The OpenIFS activity at ECMWF marked ten years in December 2021. It began in 2011, aiming to provide and support versions of the operational Integrated Forecasting System (IFS) for research, education and training in numerical weather prediction and meteorology by Member and Co-operating States and academic institutes.
The original motivation behind OpenIFS remains relevant today and is in line with ECMWF’s strategy of close partnership with the meteorological community. A key objective was to deliver benefit to Member and Co-operating State users, the wider community and ECMWF. Over the last ten years, OpenIFS has: produced improvements in the IFS; established a growing user community amongst Member and Co-operating States; enabled new collaborations; increased research and training opportunities in universities; created an international scientific workshop series; and improved knowledge of the IFS and ECMWF in the wider meteorological community.
It was clear that ease-of-use, good support, and training were essential for external use of the IFS to be successful. These priorities have focused OpenIFS efforts to make the IFS, a complex operational numerical weather prediction model, easy to use externally to ECMWF. They have also led to significant engagement with the meteorological community to provide training and support. OpenIFS provides online user guides, public forums for users to ask questions, a dedicated support team at ECMWF, and training events.
OpenIFS compared with the IFS
Updates to operational versions of the IFS occur at least yearly, but OpenIFS releases are less frequent, on a timescale typical of university research projects, and focus instead on producing releases to coincide with significant upgrades of the IFS.
To date, three versions of the IFS have been made available at upgrade Cycles 38r1, 40r1 and 43r3. The OpenIFS model has the exact same deterministic and ensemble forecast capability as the operational IFS. It includes the wave and surface components but does not include the data assimilation nor the observation handling components of the IFS. This makes the model easier to provide externally and simpler to use. At the current time, the ocean model NEMO is also not included, although it is hoped that this may be possible in the future.
Research and teaching applications
Overall, the number and range of research and teaching applications using OpenIFS over the last ten years are impressive. As expected, it has been used in a broad range of numerical weather prediction (NWP) studies, such as high-impact weather event and diagnostic studies. Many of these studies have been published in the peer-reviewed literature or as ECMWF Newsletter articles. OpenIFS has also been the focus of several Earth system modelling groups. The EC-Earth consortium (www.ec-earth.org) includes 30 research institutes from 12 European countries to collaborate on the development of an Earth system model. They have chosen the OpenIFS model as the atmospheric component of their next model release, whilst other research groups are working to build their own Earth system models based on OpenIFS (see ECMWF Newsletter No. 164).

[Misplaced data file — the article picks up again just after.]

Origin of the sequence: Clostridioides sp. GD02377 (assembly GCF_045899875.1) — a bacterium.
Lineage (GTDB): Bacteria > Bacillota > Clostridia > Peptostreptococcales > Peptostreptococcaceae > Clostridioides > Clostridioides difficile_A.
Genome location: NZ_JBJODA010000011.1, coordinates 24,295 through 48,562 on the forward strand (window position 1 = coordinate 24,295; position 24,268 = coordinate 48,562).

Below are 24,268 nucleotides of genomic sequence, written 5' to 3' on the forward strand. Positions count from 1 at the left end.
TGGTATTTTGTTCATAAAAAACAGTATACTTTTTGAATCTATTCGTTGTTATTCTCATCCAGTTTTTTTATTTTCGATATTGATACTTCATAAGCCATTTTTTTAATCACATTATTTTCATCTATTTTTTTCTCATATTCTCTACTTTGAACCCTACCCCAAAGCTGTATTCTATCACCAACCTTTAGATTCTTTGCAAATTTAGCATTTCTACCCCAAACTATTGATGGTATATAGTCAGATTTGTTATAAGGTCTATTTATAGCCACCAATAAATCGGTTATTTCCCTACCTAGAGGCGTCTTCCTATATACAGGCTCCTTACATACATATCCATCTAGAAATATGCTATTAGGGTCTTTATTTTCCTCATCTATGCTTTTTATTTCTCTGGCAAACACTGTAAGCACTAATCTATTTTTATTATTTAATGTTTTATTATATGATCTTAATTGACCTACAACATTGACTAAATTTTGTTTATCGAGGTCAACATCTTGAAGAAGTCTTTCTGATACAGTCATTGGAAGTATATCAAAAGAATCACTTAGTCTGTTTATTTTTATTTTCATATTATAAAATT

OpenIFS has also played a key role in collaboration with the University of Oxford on the use of reduced precision in the IFS. This led to significant savings in computing resources at ECMWF for operational forecasting. OpenIFS was ideal for the proof-of-concept development as its reduced code base allowed rapid prototyping and testing.
An objective of OpenIFS is to contribute towards meeting education and training needs both at ECMWF and for licensed users. Whilst some use of OpenIFS in teaching was anticipated, the number of universities using OpenIFS in advanced-level teaching is more than originally expected. OpenIFS has clearly enabled a bridge between theoretical teaching and the practical experience of using a world-leading forecast model.
OpenIFS user workshops
An OpenIFS workshop series was created to provide a forum for OpenIFS users to meet, to learn about OpenIFS, and to highlight ECMWF research. To date, there have been five such workshops (Helsinki, Stockholm, ECMWF, Trieste, Reading), which have rapidly grown from small local workshops to five-day international workshops with invited speakers. Participants use the OpenIFS model to explore interesting case studies on the theme of the workshop. The case studies in the OpenIFS workshop series provide tutorials and practical examples where the model configuration is altered to examine its impact on the case study forecast. Some universities have adapted this material for their own use.
The biggest hurdle to using OpenIFS has been the generation of the model’s initial conditions. This is best done at ECMWF, where the system ‘knows’ how best to produce balanced states from the various analyses available. A new web facility is under development, which will allow users to generate their own initial states rather than requesting them from the OpenIFS support team (see ECMWF Newsletter No. 168). Other plans include investigating the addition of the NEMO ocean model as used in ECMWF operational forecasts, to support seasonal and longer timescales, and incorporating the atmospheric composition capability from the EU‑funded Copernicus Atmosphere Monitoring Service (CAMS) operated by ECMWF.
Over the last ten years OpenIFS has established a growing community of users, generated impact at ECMWF, universities and other research institutes, and established an international workshop series. Given these achievements, together with ongoing plans, we are sure OpenIFS has an exciting future and can continue to provide a valuable link between ECMWF and the wider community to the benefit of both.